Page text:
The only thing that was denied her, it would seem, was horse riding because, when she was five, her piano teacher told her: "Honey, I don't want you to take risks with horses." Yet you ski, Vanessa? Yes, she says, but skiing is much less dangerous: a horse can bolt. "My mother was once riding in Hyde Park when her horse bolted and she ended up outside Harvey Nichols." I say it's a shame she didn't end up inside Harvey Nichols, at the Chanel counter. That would have been something.

At eight, Vanessa was the youngest pupil at the Central Conservatoire of Music in Peking, where she stayed for six months, accompanied by her mother, who had stopped being a lawyer to focus on her daughter. At 10, Vanessa gave her first concert. At 11, she was admitted to the Royal College of Music. She was pulled out of school at 14, to better fulfil her musical potential. Do you have friends, Vanessa? "Not so many." Did you ever rebel, Vanessa? Did you ever say: "Sod this violin lark. I'm going out to drink Merrydown and neck boys." No, she did not, she says. "I always spoke my own mind. If I didn't want to do something, I didn't do it. But I would weigh up the odds first. If there was a party, and I had to practice, I'd practice for an hour then go to the party. I think I got the best of both worlds."

I think she gave her first interview at 12. I have found the cutting. The copy is pretty anodyne. "My violin is my friend," she says. It's the photograph that gets you. It shows Vanessa in something cute and puff-sleeved, with a thick, pudding bowl haircut. "Plus I had braces on my teeth then," Vanessa volunteers. So, what happened? The braces came off, the hair-grew, EMI put you in a bikini and leather boots, and suddenly it was: "Why, Ms Mae, you are quite beautiful. Let's flog a few records here." From sweet kid to sex kitten, via an efficient marketing department? Is that what happened? Absolutely not, she protests. She says that first 1995 video for her souped up version of Bach's Toccata and Fugue — the one that showed her coming out of the sea in that transparent white dress — was not an exploitation of her burgeoning teenage sexuality. "It was my idea!," she cries. "We were in Ibiza. I like the sea... It was not lewd porno. "Do you consider yourself sexy? "I wouldn't be that arrogant."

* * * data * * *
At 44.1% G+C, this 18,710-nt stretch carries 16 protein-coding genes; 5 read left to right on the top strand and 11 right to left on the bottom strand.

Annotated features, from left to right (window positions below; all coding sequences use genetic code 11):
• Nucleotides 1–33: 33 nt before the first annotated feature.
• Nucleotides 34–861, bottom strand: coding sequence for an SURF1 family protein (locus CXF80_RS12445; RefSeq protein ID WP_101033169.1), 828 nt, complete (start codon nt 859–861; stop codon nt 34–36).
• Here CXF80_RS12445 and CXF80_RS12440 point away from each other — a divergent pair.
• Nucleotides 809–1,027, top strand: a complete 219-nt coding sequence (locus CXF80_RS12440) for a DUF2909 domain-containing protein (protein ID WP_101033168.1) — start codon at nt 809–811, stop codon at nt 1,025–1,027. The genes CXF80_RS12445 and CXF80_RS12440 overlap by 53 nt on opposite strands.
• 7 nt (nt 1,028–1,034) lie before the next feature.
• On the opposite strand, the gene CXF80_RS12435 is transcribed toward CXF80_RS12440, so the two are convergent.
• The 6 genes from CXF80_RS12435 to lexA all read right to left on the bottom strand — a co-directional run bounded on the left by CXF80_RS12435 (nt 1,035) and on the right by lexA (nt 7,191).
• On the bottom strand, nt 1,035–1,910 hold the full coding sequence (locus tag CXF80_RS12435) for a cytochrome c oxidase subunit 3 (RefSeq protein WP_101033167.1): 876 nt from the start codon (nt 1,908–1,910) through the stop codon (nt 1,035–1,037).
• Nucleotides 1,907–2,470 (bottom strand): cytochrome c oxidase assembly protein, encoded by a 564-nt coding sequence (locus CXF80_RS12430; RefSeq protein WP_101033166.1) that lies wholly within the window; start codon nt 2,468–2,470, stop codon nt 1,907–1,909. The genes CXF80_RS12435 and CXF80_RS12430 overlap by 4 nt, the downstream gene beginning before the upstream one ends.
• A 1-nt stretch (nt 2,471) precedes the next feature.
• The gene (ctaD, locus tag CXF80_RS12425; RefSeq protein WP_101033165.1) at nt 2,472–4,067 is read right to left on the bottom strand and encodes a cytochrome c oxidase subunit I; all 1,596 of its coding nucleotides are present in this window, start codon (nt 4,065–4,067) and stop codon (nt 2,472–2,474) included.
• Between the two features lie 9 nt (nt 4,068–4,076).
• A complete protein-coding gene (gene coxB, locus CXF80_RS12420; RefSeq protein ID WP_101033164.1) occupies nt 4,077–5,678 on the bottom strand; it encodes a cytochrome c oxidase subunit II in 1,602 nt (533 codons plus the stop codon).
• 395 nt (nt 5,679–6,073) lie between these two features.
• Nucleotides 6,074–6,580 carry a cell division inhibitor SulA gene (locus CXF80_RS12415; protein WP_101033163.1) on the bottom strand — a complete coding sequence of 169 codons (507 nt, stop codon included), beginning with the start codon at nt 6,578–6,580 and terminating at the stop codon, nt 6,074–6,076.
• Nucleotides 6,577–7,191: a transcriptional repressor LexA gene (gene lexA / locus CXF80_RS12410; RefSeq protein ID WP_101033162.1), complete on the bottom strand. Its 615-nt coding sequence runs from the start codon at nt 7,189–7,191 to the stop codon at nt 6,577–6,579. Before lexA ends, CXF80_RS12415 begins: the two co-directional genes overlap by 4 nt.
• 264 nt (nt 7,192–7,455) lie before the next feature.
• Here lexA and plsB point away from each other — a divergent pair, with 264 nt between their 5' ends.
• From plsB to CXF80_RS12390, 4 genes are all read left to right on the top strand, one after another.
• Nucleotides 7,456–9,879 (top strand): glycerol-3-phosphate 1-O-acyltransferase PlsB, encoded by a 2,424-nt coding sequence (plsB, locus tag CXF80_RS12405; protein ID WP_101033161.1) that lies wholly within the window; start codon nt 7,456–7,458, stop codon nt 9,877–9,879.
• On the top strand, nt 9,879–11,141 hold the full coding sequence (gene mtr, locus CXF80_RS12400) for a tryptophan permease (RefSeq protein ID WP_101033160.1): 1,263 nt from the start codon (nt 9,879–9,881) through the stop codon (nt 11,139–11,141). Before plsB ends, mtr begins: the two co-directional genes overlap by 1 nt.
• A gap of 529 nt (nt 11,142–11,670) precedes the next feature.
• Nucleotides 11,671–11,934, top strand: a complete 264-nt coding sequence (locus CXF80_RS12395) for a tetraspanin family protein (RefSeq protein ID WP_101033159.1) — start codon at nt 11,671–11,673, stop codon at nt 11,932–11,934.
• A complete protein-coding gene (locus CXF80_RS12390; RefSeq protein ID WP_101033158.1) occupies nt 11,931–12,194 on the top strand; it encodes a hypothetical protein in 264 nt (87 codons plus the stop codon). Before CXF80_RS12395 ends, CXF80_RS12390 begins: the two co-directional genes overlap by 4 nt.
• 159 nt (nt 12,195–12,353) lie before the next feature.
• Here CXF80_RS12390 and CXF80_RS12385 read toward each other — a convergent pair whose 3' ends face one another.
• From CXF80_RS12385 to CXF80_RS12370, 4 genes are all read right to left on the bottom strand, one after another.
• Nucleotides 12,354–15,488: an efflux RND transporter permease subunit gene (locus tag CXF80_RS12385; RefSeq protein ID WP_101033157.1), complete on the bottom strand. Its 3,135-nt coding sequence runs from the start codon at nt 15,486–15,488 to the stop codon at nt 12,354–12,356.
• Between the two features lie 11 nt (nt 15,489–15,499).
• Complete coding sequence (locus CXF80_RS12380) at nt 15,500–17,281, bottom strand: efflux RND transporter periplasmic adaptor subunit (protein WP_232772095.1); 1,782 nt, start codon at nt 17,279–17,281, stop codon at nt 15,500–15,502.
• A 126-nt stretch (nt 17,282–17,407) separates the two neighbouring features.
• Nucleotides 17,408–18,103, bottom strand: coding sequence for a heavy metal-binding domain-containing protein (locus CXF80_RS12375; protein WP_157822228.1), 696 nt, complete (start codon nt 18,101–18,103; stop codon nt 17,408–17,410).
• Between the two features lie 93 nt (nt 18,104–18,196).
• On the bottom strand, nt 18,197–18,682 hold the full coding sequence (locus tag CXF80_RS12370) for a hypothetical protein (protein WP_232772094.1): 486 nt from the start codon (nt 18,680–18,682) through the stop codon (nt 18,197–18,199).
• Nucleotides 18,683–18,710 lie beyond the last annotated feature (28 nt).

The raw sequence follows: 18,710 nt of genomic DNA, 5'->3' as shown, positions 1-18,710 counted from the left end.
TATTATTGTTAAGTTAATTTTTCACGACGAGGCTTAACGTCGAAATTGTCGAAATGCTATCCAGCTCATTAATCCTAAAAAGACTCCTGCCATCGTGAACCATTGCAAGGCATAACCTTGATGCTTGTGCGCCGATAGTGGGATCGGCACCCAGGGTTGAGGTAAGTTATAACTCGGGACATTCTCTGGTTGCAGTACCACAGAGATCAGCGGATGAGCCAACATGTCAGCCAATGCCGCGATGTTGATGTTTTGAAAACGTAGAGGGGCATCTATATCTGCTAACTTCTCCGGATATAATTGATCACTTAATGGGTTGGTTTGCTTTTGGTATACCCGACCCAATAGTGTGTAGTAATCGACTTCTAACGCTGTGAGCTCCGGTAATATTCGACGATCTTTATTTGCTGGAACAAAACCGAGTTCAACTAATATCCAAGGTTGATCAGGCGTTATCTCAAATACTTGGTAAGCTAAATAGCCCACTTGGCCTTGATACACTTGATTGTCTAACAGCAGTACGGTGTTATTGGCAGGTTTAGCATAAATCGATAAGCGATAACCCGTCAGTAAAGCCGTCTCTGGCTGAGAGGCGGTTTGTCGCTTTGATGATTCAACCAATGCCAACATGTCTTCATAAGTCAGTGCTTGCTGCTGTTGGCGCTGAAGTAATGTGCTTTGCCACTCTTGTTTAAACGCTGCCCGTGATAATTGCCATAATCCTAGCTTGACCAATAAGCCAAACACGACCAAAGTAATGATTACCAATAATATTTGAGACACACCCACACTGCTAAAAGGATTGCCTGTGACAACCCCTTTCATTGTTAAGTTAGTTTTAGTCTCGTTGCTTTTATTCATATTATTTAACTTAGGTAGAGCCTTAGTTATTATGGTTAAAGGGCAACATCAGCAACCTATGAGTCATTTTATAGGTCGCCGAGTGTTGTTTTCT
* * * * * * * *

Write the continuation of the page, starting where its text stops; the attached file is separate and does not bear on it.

There is this notion, of course, that you will always ultimately pay in later life for the super-abundant gifts of childhood. Mozart died in debt, and was buried as a pauper. Michael Jackson, deprived of his own childhood, now seems to be marooned in a bizarre Neverland of his own making. And don't get me started on Lena Zavaroni, the poor thing. I wonder, naturally, if this worries Vanessa. She insists it does not. Anyone can lose their way, she says. "You can start a career at 30, and lose your way. It can happen any time. It's just that, if you have precocious abilities as a child, more attention is focused on you."

I don't know if Vanessa will ever lose her way. She is fiercely ambitious, I think. I'd read somewhere that she was going to ease up on her commitments this year. Is she? Well, for the next five months she'll be recording an album, says the PR man, "but after that, we'll be full on again." Last year, it was 250 concerts in 35 cities. That doesn't sound impressive to me. That sounds grim. Does it get lonely? Here, she goes all existential. "We are born alone, and go alone. I've always had a sense of solitude. I've always had a feeling that I'm alone in a little capsule." Still, no mind. "This is helpful when you travel."

She has to go now. She has another interview to do with The Mirror at the Kensington Royal Garden Hotel, which is almost directly opposite the Milestone. She is lip-glossed by the make-up artists for her next appointment. Then the big, fat Jag returns to pick her up. I watch from the window. The car does an extravagant U-turn, and drops her over the road. I have been very out Jewish-princessed, I think.

Interview by Deborah Orr